New details emerge about the Florida zoo cleaner who was mauled by a Malayan tiger at the Naples Zoo on Wednesday, then shot and killed, including that he has a history of arrest and was regarded as “disturbed” by his neighbors described.
River Rosenquist, 26, was taken to a hospital with serious arm injuries after authorities and zoo staff said he had entered an unauthorized area near the tiger’s enclosure at the Naples Zoo after hours Wednesday. entered Caribbean Gardens, allegedly to pet or feed the eight-year-old animals. -old big cat named Eko.
The tiger grabbed Rosenquist’s arm and prompted the cleaner to call 911 for help.
A Collier County sheriff’s deputy, responding to the scene, shot Eko in the neck to release Rosenquist’s mangled arm, as seen in a graphic body camera video released Thursday by law enforcement.
Naples Zoo president and CEO Jack Mulvena said at a news conference early Friday morning that the highly endangered tiger is believed to have died of internal bleeding, but an autopsy will be performed on the animal Monday to determine the exact cause of death.
Police camera shows the horrific moment a Florida cop shot and killed a tiger after it grabbed Rosenquist’s arm after the cleaner tried to pet or feed him
Eko (pictured), an eight-year-old Malayan tiger, was killed Wednesday night after a sheriff’s deputy struck him with a single shot
“Our thoughts and well wishes are with River Rosenquist,” Mulvena said. “It was a stupid mistake, a bad decision, but we just wish him a speedy recovery.”
Meanwhile, provincial records indicate that Rosenquist, who worked for an outside cleaning service, HMI Commercial Cleaning, was arrested in 2015 on charges of driving with a suspended license.
Rosenquist, who was 19 years old at the time of the arrest, entered a deferred prosecution program and in September 2015, prosecutors dismissed the charges against him.
According to an online obituary, Rosenquist lost his mother in 2012. He has a brother and lives with his father on Rosea Court in Naples.
The family’s neighbors told a WINK News reporter that Rosenquist was a “troubled” youth.
Naples Zoo president and CEO Jack Mulvena said at a news conference Friday that he supports the deputy’s decision to shoot the tiger to save someone’s life.
In a statement released Thursday, the Collier County Sheriff’s Office said it: would determine whether charges would be filed against Rosenquist, but it did not say what the charges might be.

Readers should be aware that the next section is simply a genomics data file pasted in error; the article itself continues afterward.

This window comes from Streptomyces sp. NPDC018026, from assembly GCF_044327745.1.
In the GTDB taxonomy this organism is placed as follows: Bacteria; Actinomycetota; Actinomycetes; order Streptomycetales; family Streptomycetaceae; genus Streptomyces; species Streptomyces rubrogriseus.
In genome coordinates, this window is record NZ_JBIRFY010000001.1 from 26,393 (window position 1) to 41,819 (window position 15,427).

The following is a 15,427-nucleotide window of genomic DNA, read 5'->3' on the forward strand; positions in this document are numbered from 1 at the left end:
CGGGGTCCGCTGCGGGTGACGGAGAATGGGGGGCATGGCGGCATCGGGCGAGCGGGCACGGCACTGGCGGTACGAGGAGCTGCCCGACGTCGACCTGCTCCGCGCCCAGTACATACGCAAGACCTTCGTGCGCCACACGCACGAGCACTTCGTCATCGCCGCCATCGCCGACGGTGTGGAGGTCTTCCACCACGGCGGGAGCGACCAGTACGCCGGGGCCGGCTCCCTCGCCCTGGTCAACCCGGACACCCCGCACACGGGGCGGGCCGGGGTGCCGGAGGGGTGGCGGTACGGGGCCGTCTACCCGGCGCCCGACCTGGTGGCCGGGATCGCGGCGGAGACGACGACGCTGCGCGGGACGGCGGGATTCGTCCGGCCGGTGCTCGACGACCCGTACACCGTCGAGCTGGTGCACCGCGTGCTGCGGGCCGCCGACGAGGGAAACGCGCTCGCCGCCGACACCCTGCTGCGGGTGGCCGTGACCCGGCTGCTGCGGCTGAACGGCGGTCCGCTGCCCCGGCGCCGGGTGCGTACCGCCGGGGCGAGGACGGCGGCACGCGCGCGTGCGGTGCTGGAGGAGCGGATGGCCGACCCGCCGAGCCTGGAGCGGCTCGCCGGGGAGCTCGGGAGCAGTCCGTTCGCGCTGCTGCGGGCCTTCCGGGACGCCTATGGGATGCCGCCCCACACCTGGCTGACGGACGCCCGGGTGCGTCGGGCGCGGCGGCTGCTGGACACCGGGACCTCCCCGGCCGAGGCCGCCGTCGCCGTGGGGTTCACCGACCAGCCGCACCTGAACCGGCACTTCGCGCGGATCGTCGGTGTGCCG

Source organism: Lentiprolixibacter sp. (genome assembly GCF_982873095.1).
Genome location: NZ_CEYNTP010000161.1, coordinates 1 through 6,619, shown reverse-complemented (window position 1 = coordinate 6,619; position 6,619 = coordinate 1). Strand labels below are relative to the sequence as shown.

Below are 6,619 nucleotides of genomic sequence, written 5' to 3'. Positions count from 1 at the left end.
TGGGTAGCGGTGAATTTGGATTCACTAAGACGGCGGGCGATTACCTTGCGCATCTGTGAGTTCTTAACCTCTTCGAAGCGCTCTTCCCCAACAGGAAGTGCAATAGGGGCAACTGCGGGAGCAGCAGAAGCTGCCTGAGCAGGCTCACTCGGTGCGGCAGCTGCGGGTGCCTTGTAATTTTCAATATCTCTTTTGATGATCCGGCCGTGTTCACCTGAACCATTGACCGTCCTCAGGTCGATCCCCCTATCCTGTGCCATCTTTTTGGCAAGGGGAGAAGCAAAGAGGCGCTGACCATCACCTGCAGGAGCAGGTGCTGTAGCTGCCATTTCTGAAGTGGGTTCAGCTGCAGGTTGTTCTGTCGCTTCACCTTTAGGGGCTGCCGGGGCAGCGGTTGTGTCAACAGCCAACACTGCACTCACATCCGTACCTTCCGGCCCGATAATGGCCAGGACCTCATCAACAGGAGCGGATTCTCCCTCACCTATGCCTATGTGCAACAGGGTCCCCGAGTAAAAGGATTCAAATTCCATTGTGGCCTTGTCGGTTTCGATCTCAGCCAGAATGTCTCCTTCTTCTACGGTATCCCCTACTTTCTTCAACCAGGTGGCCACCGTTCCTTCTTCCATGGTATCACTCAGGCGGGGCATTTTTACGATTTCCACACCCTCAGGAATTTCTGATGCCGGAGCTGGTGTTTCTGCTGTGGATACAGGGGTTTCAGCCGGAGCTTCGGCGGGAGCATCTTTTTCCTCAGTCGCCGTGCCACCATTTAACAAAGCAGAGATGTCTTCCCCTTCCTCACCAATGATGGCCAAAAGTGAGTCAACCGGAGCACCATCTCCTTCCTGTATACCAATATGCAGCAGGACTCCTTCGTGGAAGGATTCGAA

Mulvena, the president of the Naples Zoo, said he has not considered filing charges.
“Our focus is now on our staff,” he said. “They’re still grieving. We’ve lost a relative with Eko.’
Mulvena added that he does not believe zoo policies or protocols were responsible for what happened.
“I think the lesson learned is that you can’t 100 percent prevent people from making really terrible decisions,” he said. “Ultimately, things happen that are … beyond our control.”
The zoo was closed on Thursday, but reopened to the public on Friday. Mulvena, while holding back tears, said zookeepers will not be making any speeches today.
According to the sheriff’s office, Rosenquist was supposed to clean the zoo’s bathrooms and gift shop, but instead made his way to the Malaysian tiger exhibit, where he wasn’t allowed to be, broke a barrier and stuck his arm through the fence surrounding the fence.
“We don’t know what happened and why he did it,” Mulvena told reporters on Friday. ‘We suspect to pet or feed’ [the tiger], but only River knows that.”
The tiger clamped its powerful jaws on Rosenquist’s arm and wouldn’t let go.
Video shows Rosenquist, from Naples, bloodied and on the ground in the Naples Zoo tiger enclosure, crying out in pain: ‘Please help me! Please help me!’
Rosenquist appeared to be petting or feeding the tiger, both of which police say are “unauthorized and dangerous activities.”
Preliminary investigations revealed that Rosenquist was cleaning the toilets and gift shop when he decided to enter an unauthorized area of the tiger enclosure and ran his hand.
A security guard was notified of the incident and called 911 for assistance. Mulvena said the after-hours guard’s role is to guard the grounds, but he doesn’t have a stun gun.
The zoo employs a weapons and tranquilizer team, but they only work during office hours.
A Collier County sheriff’s deputy arrived at the zoo around 6:30 p.m. and saw Eko the tiger tearing Rosenquist’s arm apart.
The body camera video released Thursday shows the sheriff’s deputy asking if a tranquilizer is available and saying no, and unsuccessful attempts to distract the animal by kicking the enclosure.
The Collier County Sheriff’s Office is working with state and federal prosecutors to investigate the incident and determine whether criminal charges will be filed against Rosenquist. Officials also note that he is employed by an outside cleaning service and not a member of the zoo staff
Unable to let go of the cleaner’s arm, the deputy, believing he had no other options, fired a single shot.
You could hear Eko growl around the time the fatal shot was fired, then he retreated to the back of the fence where he died.
Mulvena said no blood was found on Eko, suggesting it died of internal bleeding.
The zoo director defended the deputy who shot Eko and said members of the Naples Zoo weapons team agreed that it was the right decision and that they would have done the same under the circumstances.
Mulvena said he has suspended HMI cleaners’ contract with the zoo pending an internal investigation, though he said the company has done a “great job” and there have been no previous incidents.
Calls and emails to HMI Commercial Cleaners asking for comment went unanswered Friday.